Containers continue to grow in popularity, with Docker and Kubernetes adoption doubling from 2016. Microsoft is also making moves within the container industry, recently releasing a preview of its Azure Container Instances (ACI) service that has generated some buzz. What’s causing all the excitement?
Microsoft has offered a container service for a couple of years now with Azure Container Services (ACS), but the impending arrival of its container instance service is different. Whereas ACS is designed for complex, long-running applications, ACI will let you spin up a single container with your choice of resources, where usage is billed by the second (think more “bursty” workloads). Containers spun up on ACI will get the same fun features and extras found on the rest of Azure, such as role-based access controls, tagging abilities, etc.
Because ACI is designed around deploying single containers that are better suited for bursty workloads rather than long-running stable ones, Microsoft recommends ACI for scenarios such as simple applications, task automation, and build jobs. For scenarios that require full container orchestration, including service discovery across multiple containers, automatic scaling, and coordinated application upgrades, Microsoft recommends its Azure Container Service as a better fit.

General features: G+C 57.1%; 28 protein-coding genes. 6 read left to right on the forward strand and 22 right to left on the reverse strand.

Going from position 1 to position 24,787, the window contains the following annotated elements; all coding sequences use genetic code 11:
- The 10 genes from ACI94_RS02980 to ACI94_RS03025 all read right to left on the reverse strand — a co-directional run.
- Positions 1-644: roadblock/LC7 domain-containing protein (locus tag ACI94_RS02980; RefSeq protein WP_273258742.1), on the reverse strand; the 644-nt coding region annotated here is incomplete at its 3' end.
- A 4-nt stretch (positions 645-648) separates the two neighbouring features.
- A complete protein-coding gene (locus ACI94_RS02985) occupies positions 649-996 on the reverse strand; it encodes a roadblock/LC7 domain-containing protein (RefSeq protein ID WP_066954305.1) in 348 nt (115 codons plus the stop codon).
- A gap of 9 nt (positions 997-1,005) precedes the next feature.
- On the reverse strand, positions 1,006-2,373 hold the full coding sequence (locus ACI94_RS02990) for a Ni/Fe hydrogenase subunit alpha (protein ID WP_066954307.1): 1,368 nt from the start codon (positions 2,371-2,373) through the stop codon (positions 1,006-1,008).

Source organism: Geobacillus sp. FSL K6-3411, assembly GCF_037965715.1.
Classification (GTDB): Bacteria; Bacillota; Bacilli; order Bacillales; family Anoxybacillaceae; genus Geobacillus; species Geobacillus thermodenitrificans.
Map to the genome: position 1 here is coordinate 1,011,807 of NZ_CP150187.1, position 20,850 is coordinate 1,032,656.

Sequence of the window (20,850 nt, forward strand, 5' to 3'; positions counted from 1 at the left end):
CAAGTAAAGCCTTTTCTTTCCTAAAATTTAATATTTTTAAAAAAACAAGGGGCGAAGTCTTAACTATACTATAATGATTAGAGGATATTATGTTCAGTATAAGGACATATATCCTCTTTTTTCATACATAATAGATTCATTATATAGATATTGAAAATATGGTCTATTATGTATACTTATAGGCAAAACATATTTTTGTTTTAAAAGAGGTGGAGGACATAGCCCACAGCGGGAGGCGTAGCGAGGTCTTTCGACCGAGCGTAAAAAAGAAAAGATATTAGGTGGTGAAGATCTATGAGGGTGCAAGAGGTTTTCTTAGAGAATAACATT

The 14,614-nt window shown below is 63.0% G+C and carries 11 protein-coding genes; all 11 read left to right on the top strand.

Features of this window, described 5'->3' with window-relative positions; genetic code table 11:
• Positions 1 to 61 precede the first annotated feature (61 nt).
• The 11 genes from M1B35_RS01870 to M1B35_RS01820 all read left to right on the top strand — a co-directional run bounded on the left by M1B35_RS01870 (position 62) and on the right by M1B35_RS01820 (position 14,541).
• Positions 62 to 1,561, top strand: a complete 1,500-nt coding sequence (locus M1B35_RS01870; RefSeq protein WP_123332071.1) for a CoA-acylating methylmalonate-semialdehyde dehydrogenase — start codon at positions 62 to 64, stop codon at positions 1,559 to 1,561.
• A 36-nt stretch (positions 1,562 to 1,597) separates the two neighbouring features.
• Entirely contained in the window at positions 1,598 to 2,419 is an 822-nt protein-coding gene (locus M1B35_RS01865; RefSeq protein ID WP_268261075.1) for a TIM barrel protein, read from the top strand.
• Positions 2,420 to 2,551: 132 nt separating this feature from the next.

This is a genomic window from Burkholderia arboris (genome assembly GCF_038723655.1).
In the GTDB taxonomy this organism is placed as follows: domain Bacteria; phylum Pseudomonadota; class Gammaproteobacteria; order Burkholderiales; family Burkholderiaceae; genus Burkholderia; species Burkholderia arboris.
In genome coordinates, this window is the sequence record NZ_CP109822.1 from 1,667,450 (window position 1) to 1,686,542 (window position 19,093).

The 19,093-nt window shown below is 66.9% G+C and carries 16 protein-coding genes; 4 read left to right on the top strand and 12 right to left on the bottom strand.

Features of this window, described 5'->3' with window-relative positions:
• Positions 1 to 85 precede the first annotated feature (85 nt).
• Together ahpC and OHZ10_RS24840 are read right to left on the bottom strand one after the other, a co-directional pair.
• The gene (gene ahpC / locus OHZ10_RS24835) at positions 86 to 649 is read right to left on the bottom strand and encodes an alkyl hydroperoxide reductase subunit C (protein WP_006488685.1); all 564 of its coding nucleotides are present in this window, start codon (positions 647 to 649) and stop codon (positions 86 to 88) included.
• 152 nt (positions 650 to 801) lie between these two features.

Containers without overhead
ACI bridges the gap between platform as a service (PaaS) and IaaS and should be seen as a complement to its existing container service. ACI eliminates the overhead that comes with managing VMs, and does so with an easily scriptable set of commands. Designed to work both on its own and with tools like Kubernetes, ACI adds container-management commands to Azure, and then uses that per-second billing model to charge users without creating and deploying (and paying for) container hosts.
It’s important to note that ACI currently only supports Linux containers, and it’s currently only in preview mode. It is not recommended for production. Microsoft has announced support for Windows containers coming soon, but has not released a specific date.
Experts especially believe Microsoft’s support for Kubernetes will give them an edge over leading-cloud provider Amazon, because Kubernetes currently does not run as easily on AWS as its own Elastic Container Service (ECS) and it suffers from lack of portability. In addition, Microsoft is the only major cloud player (so far) to offer users the choice between all of the major container orchestrators — Kubernetes, Docker Swarm and Apache Mesos — as part of its container services. Users are charged for the underlying compute, network and storage the service consumes, rather than the service itself.
Cloud providers Amazon and Google have dabbled with containers longer than Microsoft with their Elastic Container Service (EC2) and Google Cloud Engine (GKE), but Microsoft has made a big entrance into the container industry. While Google’s native Kubernetes support (after all, Kubernetes was originally developed by Google before they donated it to the open source community) makes it very popular with users, Microsoft is catching up to both. Azure Container Service with container instances seems to provide more granularity than anything else on the market. As containers continue to develop, it will be interesting to see how Amazon and Google (among others) respond.